2000 rpm 003 sec per cycle

Vapor Phase Oxidation Stability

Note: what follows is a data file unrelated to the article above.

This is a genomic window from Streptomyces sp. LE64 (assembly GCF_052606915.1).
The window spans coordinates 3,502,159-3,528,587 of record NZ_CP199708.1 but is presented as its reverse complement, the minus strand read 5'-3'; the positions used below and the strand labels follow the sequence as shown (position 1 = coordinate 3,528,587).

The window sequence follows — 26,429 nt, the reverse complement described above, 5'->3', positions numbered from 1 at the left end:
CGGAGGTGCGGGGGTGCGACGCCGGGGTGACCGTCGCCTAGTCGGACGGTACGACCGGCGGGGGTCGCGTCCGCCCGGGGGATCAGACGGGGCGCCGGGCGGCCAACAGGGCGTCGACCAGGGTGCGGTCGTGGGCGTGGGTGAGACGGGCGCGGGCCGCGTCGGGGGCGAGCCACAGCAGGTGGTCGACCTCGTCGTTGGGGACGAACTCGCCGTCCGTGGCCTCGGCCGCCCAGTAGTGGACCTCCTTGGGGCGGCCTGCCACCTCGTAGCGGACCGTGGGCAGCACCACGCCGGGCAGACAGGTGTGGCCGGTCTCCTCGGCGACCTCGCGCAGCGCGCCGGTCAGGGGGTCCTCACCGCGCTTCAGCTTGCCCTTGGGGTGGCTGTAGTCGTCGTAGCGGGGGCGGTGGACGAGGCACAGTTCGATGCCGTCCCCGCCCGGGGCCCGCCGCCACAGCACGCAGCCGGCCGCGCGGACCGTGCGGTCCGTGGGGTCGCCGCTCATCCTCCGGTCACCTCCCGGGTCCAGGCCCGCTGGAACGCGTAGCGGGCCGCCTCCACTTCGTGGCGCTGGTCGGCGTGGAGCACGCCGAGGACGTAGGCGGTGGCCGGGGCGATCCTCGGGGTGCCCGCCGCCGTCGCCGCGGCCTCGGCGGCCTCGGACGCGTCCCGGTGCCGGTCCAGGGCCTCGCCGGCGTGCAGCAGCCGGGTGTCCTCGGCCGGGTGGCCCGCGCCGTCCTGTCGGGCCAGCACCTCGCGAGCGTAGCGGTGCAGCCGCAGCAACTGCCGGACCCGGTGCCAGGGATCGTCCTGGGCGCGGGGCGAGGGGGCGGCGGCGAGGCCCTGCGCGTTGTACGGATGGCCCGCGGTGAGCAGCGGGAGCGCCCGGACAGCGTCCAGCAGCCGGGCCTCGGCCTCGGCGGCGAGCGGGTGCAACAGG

The carrier gases for vapor-delivered lubrication may include inert materials such as N2 and CO2. In addition, air or exaust gas from the internal combustion engine may be used as the carrier gas. A significant factor in vapor-delivered lubricants concerns the stability of the lubricant in the gas phase. Since oxidation generally occurs at a lower temperature than thermal degradation, these oxidative effects should be considered. Since oxidation in the liquid phase attacks at a C-G bond, a typical hydrocarbon has been used to evaluate vapor phase oxidation up to 500°C. In the vapor state mixed with air or oxygen, the hydrocarbons tend to form cyclic ethers as indicated in Figure 5 (20,21). Carbon chain thermal degradation is minimized below 500°C as long as the hydrocarbon and cyclic ether remain in the vapor phase. This information is important for the vapor delivery system where oxygen may be a component of the delivery system. Obviously, care must be taken to keep the oxygen content of the carrier gas low enough to prevent combustion to CO2 and water. The cyclic ethers result where the oxygen content is limited to one oxygen molecule per hydrocarbon molecule. The data on Figure 5 apply to isothermal conditions in the temperature range shown.

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